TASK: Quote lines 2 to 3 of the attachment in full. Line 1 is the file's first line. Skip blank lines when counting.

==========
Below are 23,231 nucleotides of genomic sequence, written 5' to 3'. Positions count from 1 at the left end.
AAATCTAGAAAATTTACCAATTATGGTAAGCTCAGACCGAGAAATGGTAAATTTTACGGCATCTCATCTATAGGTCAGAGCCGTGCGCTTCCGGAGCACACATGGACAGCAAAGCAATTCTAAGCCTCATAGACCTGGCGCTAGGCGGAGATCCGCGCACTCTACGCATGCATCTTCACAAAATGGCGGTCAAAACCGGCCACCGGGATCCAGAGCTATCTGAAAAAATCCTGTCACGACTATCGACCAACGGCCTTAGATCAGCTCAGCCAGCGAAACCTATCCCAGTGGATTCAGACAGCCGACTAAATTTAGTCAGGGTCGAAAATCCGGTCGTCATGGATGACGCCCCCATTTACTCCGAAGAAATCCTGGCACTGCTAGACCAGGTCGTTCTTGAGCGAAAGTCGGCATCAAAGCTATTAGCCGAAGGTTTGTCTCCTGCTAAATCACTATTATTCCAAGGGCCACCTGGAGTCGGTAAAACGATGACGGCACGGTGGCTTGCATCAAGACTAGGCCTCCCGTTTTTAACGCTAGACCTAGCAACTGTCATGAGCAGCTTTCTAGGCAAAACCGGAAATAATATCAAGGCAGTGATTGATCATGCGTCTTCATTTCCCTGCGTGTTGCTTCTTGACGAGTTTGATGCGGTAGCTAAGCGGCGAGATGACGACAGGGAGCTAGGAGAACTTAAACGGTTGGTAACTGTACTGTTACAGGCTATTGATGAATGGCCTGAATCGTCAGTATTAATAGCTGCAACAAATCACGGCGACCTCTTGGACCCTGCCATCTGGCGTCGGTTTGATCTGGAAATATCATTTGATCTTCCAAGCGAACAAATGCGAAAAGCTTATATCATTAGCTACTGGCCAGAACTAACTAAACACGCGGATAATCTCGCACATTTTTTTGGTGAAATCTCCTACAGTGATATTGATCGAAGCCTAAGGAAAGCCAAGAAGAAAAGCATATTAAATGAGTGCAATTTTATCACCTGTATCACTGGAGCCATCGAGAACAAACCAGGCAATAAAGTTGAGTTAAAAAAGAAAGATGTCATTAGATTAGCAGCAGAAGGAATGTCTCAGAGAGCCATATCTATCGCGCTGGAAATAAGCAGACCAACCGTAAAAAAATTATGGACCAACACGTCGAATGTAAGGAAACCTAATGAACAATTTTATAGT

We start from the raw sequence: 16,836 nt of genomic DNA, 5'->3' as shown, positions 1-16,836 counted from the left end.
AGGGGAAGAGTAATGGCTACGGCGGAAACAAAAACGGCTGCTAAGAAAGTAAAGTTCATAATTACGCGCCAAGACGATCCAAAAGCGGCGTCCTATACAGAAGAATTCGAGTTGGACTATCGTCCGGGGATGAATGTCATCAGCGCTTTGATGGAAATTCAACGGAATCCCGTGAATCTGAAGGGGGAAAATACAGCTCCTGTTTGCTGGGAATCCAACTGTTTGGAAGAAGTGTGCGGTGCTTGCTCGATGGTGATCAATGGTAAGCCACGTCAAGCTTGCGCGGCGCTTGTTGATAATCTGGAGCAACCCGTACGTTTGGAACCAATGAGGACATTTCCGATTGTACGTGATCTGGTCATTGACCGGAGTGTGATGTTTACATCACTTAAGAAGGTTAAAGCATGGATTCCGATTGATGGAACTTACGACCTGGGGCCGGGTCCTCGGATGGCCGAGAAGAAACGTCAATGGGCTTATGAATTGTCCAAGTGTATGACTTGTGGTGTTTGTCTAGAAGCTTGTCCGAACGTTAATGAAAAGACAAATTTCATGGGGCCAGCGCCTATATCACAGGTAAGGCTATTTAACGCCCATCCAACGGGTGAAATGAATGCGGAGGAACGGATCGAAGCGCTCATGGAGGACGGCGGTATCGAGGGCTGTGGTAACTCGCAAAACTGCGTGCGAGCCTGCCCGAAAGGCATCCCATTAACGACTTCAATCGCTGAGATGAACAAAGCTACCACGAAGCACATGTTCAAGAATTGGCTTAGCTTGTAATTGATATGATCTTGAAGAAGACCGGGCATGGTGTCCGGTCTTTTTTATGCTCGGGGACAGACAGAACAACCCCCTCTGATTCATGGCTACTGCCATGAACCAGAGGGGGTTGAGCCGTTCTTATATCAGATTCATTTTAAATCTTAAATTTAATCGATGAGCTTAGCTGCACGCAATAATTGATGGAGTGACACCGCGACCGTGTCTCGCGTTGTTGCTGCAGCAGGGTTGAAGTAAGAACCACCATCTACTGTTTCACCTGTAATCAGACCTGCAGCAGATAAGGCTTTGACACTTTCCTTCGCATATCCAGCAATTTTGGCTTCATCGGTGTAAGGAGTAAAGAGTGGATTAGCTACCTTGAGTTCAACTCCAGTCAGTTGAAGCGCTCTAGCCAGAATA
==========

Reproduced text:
AAATCTAGAAAATTTACCAATTATGGTAAGCTCAGACCGAGAAATGGTAAATTTTACGGCATCTCATCTATAGGTCAGAGCCGTGCGCTTCCGGAGCACACATGGACAGCAAAGCAATTCTAAGCCTCATAGACCTGGCGCTAGGCGGAGATCCGCGCACTCTACGCATGCATCTTCACAAAATGGCGGTCAAAACCGGCCACCGGGATCCAGAGCTATCTGAAAAAATCCTGTCACGACTATCGACCAACGGCCTTAGATCAGCTCAGCCAGCGAAACCTATCCCAGTGGATTCAGACAGCCGACTAAATTTAGTCAGGGTCGAAAATCCGGTCGTCATGGATGACGCCCCCATTTACTCCGAAGAAATCCTGGCACTGCTAGACCAGGTCGTTCTTGAGCGAAAGTCGGCATCAAAGCTATTAGCCGAAGGTTTGTCTCCTGCTAAATCACTATTATTCCAAGGGCCACCTGGAGTCGGTAAAACGATGACGGCACGGTGGCTTGCATCAAGACTAGGCCTCCCGTTTTTAACGCTAGACCTAGCAACTGTCATGAGCAGCTTTCTAGGCAAAACCGGAAATAATATCAAGGCAGTGATTGATCATGCGTCTTCATTTCCCTGCGTGTTGCTTCTTGACGAGTTTGATGCGGTAGCTAAGCGGCGAGATGACGACAGGGAGCTAGGAGAACTTAAACGGTTGGTAACTGTACTGTTACAGGCTATTGATGAATGGCCTGAATCGTCAGTATTAATAGCTGCAACAAATCACGGCGACCTCTTGGACCCTGCCATCTGGCGTCGGTTTGATCTGGAAATATCATTTGATCTTCCAAGCGAACAAATGCGAAAAGCTTATATCATTAGCTACTGGCCAGAACTAACTAAACACGCGGATAATCTCGCACATTTTTTTGGTGAAATCTCCTACAGTGATATTGATCGAAGCCTAAGGAAAGCCAAGAAGAAAAGCATATTAAATGAGTGCAATTTTATCACCTGTATCACTGGAGCCATCGAGAACAAACCAGGCAATAAAGTTGAGTTAAAAAAGAAAGATGTCATTAGATTAGCAGCAGAAGGAATGTCTCAGAGAGCCATATCTATCGCGCTGGAAATAAGCAGACCAACCGTAAAAAAATTATGGACCAACACGTCGAATGTAAGGAAACCTAATGAACAATTTTATAGT

We start from the raw sequence: 16,836 nt of genomic DNA, 5'->3' as shown, positions 1-16,836 counted from the left end.